Alessandra Mastronardi and Aziz Ansari in Season 2 of “Master of None.” (Netflix)

“Master of None” often dwells in romantic uncertainty. The characters in the Netflix comedy series have pondered: How sure are you — put a percentage on it! — that your significant other is your soul mate? And if you spend lots of time with a woman who happens to be engaged, is that the beginning of your against-all-odds-love story or a road map to heartache?

Now that Aziz Ansari is caught in a real-life situation that is quite unclear — a first date of his says their night together wasn’t consensual, while he says it was — “Master of None’s” star and co-creator (with Alan Yang) has an opening to explore the difference between romantic pursuit and coercion.

As far as we know, this was an isolated incident that probably won’t end Ansari’s career or kill his popular series; the allegations against Ansari are not in Harvey Weinstein or Matt Lauer territory. But his reputation will need some rebuilding. And since “Master of None” already deals with dating dilemmas, Ansari could use his popular series to explore how courtship could be more consensual.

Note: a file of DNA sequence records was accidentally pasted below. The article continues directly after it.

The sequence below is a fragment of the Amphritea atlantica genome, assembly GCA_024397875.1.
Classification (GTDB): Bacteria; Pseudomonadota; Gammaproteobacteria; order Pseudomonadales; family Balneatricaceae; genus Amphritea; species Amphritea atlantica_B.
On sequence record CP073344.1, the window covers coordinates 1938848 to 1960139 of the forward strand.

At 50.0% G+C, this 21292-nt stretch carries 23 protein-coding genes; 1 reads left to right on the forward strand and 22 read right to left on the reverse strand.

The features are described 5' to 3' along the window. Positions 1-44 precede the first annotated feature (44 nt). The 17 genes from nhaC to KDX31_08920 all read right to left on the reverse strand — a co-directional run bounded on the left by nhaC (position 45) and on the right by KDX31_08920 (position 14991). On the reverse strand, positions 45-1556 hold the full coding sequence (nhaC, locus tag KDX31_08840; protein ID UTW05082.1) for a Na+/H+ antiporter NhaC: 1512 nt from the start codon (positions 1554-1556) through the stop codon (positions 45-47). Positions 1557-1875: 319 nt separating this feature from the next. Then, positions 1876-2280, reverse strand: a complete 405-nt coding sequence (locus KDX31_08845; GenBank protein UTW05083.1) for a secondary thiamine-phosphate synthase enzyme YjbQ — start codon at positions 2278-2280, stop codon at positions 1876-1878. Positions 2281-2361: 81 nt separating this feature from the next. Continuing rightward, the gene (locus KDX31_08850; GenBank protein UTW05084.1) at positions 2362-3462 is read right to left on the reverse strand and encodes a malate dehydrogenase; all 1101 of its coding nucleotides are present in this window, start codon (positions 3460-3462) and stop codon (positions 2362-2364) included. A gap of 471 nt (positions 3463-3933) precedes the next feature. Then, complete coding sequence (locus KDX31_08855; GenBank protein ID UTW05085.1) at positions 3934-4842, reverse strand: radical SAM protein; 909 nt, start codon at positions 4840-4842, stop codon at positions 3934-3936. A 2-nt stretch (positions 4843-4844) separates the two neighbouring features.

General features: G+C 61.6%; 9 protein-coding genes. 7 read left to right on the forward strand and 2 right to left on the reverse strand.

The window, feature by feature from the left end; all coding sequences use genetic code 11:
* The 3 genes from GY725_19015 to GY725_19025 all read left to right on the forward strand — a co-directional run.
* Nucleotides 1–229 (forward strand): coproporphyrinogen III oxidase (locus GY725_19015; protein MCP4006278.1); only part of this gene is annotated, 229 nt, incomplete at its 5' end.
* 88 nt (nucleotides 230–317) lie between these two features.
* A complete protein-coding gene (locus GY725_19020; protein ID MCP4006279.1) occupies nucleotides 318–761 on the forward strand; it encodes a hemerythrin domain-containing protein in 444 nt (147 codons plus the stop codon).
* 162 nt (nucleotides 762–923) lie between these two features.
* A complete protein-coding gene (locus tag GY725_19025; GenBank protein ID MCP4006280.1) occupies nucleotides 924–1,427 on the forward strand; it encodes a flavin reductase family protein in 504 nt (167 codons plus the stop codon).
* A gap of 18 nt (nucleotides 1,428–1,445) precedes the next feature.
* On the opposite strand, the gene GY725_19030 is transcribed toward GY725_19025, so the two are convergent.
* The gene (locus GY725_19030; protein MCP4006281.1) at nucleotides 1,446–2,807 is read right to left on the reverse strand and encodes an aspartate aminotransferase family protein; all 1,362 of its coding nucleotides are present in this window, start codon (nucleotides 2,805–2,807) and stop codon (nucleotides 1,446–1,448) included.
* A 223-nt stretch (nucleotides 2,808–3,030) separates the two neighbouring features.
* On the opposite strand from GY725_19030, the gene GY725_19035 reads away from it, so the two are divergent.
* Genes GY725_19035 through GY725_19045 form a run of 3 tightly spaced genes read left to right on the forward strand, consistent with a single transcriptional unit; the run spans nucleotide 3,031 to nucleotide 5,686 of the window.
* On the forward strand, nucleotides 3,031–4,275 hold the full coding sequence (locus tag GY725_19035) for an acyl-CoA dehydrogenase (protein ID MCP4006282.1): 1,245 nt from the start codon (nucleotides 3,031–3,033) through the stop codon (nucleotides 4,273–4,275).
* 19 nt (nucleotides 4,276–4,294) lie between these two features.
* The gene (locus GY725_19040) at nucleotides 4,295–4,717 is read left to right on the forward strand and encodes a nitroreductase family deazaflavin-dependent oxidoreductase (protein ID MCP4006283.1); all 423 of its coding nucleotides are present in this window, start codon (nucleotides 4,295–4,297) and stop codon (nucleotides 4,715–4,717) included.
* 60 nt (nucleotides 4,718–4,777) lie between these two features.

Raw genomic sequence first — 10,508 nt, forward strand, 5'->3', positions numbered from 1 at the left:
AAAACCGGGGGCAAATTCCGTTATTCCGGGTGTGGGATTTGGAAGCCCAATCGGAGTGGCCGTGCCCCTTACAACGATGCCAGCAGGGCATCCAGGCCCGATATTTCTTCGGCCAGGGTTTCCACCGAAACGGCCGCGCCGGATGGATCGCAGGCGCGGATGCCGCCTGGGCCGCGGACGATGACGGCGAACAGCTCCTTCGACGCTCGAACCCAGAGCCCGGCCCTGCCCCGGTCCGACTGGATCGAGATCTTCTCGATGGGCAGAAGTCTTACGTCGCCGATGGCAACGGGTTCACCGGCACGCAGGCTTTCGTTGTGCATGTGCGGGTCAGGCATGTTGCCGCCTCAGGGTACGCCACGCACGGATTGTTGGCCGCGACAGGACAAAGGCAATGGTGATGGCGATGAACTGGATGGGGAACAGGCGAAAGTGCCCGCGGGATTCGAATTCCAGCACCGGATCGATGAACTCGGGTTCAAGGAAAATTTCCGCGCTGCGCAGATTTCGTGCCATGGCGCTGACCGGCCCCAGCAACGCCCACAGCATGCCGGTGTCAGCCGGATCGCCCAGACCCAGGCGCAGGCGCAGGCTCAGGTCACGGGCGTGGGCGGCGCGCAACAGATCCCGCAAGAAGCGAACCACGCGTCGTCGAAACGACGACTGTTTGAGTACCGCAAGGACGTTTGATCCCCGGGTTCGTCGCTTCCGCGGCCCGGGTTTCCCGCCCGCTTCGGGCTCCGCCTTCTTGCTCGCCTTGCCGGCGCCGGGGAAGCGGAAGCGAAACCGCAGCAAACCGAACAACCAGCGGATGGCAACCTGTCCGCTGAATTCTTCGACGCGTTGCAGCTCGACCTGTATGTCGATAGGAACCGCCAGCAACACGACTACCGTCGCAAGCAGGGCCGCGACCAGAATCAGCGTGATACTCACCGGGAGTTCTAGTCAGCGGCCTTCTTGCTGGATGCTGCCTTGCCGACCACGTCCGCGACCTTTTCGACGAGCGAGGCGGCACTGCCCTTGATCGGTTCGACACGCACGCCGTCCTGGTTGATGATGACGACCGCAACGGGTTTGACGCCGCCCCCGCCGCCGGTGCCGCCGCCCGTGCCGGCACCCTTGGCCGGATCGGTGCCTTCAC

Even before the #MeToo movement, journalists and researchers have called attention to the ways in which entertainment casts a man’s aggressive or coercive pursuit of a woman as “romantic.” In romantic comedies, for example, a man pursuing a woman despite her protestations is seen as proof of his devotion, not cause for a restraining order. A 2015 study found that, if a viewer thinks a romantic comedy is realistic, they’re more likely to agree with myths such as: “Many alleged stalking victims are actually people who played hard to get and changed their minds afterward,” or “An individual who goes to the extremes of stalking must really feel passionately for his or her love interest.”

“Master of None” has played with that paradox. In Season 1, the episode “Ladies and Gentlemen” shows Diana (Condola Rashad) being followed home by a man she’d already turned down at a bar. He bangs on her front door, screaming: “Come on. Give a nice guy a shot.” When she asks him to leave, and he won’t, she calls 911.  Meanwhile, the worst thing that happens to Ansari’s character Dev Shah on his walk home from the same bar is that he accidentally steps in dog poop.